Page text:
The Anti-aging protein Klotho

Author: margherita cavagnino
Date: 30/01/2014


Aging is a degenerative phenomenon determined by interactions between the external environment and genes. It is a complex process composed of several features: exponential increase in mortality rate with age, physiological changes that lead to functional decline with age, increased susceptibility to certain diseases with age (osteoporosis, emphysema, atherosclerosis). There are many proves that aging may be linked with a gene located on chromosome 13: KL gene.

Structure and function

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Klotho is an enzyme that in humans is encoded by the KL gene. The Klotho gene was discovered in 1997 by Dr. Makoto Kuro-o (University of Texas) in a mutated form of mice. The gene was named after a Greek goddess Klotho who spun the thread of life.
Klotho gene is mainly expressed in kidneys and brain.
The Klotho protein is composed of a large extracellular domain (- 130 kD), a transmembrane domain, and a very short intracellular domain (10 amino acids).
It is possible to divide Klotho in:

  • The extracellular domain: it has homology to family 1 glycosidases (enzymes that hydrolyze terminal glycosidic linkages in sugars, glycoproteins, and glycolipids) and is subject to ectodomain shedding. As a result, the entire extracellular domain is released into the extracellular space and is detectable in blood, urine, and cerebrospinal fluid. Thus, the Klotho protein exists in two forms: membrane Klotho and secreted Klotho.
  • Membrane Klotho functions as a receptor for a hormone that regulates excretion of phosphate and synthesis of active vitamin D in the kidney. Secreted Klotho functions as a humoral factor with pleiotropic activities, including suppression of growth factor signaling, suppression of oxidative stress, and regulation of ion channels and transporters.


Phosphate homeostasis and aging

The function of membrane Klotho was not clear until we realized that Klotho-deficient mice and FGF23-deficient mice suffered identical phenotypes.
The main function of FGF23 seems to be regulation of phosphate concentration in plasma. FGF23 is secreted by osteoblasts and osteoclasts in response to elevated calcitriol. FGF23 acts on kidneys, where it decreases the reabsorption and increases excretion of phosphate.
Thus, FGF23 functions as a hormone that induces negative phosphate balance. When phosphate is in excess, fibroblast growh factor-23 (FGF23) is secreted from bone and acts on kidney to promote phosphate excretion into urine. FGF23 also reduces serum vitamin D levels to suppress phosphate absorption from intestine.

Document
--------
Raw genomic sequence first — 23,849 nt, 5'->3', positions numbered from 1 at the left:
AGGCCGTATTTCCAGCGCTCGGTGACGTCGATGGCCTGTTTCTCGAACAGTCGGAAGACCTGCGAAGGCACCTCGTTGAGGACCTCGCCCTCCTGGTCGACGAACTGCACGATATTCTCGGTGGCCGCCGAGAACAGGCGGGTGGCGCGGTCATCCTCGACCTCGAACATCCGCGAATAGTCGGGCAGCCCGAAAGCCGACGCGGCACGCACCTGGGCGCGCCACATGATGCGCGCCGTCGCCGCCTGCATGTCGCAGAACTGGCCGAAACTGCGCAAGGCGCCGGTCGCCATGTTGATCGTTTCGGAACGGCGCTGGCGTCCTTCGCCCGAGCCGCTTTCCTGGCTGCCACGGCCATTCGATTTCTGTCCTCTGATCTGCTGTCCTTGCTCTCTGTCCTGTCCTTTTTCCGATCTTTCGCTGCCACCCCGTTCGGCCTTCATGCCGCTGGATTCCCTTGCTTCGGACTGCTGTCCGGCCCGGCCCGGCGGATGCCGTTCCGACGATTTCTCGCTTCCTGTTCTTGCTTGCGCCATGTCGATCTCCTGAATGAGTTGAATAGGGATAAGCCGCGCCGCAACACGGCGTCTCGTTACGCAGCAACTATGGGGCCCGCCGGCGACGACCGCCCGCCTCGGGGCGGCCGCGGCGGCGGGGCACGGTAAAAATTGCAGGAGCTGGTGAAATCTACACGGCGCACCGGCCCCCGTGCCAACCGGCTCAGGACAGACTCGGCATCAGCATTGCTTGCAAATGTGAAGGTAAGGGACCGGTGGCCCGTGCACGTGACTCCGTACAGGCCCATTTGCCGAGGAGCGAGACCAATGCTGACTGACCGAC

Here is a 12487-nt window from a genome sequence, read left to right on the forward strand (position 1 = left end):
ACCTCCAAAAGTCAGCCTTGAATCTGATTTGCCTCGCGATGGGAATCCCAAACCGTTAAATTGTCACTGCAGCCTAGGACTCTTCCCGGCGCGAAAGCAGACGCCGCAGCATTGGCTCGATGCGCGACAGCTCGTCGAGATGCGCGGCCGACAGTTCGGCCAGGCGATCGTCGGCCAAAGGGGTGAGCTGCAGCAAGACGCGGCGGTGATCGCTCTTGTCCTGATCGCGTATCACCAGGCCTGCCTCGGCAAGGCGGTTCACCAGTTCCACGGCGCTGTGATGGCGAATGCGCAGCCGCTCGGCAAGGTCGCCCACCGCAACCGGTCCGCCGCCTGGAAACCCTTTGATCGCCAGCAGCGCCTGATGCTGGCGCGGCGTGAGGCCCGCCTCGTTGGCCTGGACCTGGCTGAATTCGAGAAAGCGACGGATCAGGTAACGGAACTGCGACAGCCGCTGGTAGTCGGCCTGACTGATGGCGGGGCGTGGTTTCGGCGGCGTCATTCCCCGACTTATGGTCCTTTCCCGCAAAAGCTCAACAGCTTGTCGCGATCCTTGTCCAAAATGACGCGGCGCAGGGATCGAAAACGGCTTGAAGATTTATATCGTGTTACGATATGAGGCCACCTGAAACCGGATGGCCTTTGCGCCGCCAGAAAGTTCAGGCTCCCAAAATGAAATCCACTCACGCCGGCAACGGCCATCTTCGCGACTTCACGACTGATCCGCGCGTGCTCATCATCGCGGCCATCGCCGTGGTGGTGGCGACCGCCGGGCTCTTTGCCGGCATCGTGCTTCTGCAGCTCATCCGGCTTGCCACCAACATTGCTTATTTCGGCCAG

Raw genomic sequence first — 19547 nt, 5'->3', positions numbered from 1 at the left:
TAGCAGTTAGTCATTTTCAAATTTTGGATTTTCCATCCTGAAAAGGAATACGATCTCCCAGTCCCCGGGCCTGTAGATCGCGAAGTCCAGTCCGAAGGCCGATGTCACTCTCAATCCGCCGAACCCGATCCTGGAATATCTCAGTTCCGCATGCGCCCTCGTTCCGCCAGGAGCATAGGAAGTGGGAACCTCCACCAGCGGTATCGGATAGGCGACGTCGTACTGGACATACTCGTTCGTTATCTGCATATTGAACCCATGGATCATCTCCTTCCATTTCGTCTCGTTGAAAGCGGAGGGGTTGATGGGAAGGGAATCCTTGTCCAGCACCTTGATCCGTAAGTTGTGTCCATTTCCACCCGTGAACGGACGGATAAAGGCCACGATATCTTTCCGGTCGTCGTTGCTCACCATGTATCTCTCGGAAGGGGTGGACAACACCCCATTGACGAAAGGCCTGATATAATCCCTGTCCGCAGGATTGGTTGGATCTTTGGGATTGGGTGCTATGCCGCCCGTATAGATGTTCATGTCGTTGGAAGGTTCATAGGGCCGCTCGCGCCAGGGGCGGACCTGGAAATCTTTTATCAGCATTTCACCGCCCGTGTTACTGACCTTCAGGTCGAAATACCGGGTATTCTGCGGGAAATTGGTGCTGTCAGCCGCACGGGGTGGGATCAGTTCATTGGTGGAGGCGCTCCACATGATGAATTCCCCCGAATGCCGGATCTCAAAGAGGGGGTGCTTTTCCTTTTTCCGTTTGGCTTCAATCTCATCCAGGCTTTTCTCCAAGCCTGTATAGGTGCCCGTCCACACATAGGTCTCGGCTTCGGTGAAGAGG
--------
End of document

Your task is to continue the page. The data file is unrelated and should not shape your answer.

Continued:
Defects in either FGF23 or Klotho not only cause phosphate retention but also a premature-aging syndrome in mice, which can be rescued by resolving hyperphosphatemia. In addition, changes in extracellular and intracellular phosphate concentration affect glucose metabolism, insulin sensitivity, and oxidative stress in vivo and in vitro, which potentially affect aging processes. These findings suggest an unexpected link between inorganic phosphate and aging in mammals.
Several laboratories have successfully rescued the aging-like phenotypes in FGF23-deficient mice and/or Klotho-deficient mice by resolving the hyperphosphatemia and/or hypervitaminosis D by means of dietary and genetic interventions. A vitamin D-deficient diet rescued many aging-like phenotypes of Klotho-deficient mice and FGF23-deficient mice. A low phosphate diet reduces blood phosphate levels and rescues mice lacking Klotho or FGF23, despite the observation that it did not reduce blood calcium or calcitriol levels. Similarly, limiting phosphate reabsorption by deleting the kidney-specific sodium-phosphate co-transporter type-2a gene reduces blood phosphate levels and rescues these mice without restoring serum calcium and calcitriol levels to normal. Thus, it is not calcitriol or calcium but phosphate that is primarily responsible for the aging-like phenotypes caused by defects in the FGF23-Klotho system.

The journal of biochemical chemistry

Aging and chronic kidney disease

These observations indicate that phosphate retention leads to pathologies resembling aging, which may be collectively referred to as phosphatopathies.
Phosphatopathies are universally observed in patients with chronic kidney disease (CKD). CKD is defined as a state of progressive decline of renal function over months/years caused by any chronic diseases that affect the kidney and/or natural aging. Since hyperphosphatemia was identified as a potent mortality risk in CKD patients, lowering blood phosphate levels below 4.5 mg/dL with a low phosphate diet and phosphate binders has been an important therapeutic goal in the management of patients with CKD.
Patients with CKD exhibit a marked decrease in renal Klotho expression associated with resistance to FGF23, hyperphosphatemia, and vascular calcification, which are reminiscent of Klotho-deficient mice. Notably, the vast majority of patients with CKD die prematurely not due to renal failure, but due to early onset of common age-related diseases such as cardiovascular disease, cancer, and infection. Consequently, the spectrum of death causes in patients with CKD is similar to that of the general population. Patients with CKD also suffer many aging-like symptoms, including hypogonadism, skin atrophy, osteopenia, and cognitive impairment. Thus, CKD may be viewed as a state of accelerated aging and/or an age-related disease associated with Klotho deficiency and phosphate retention.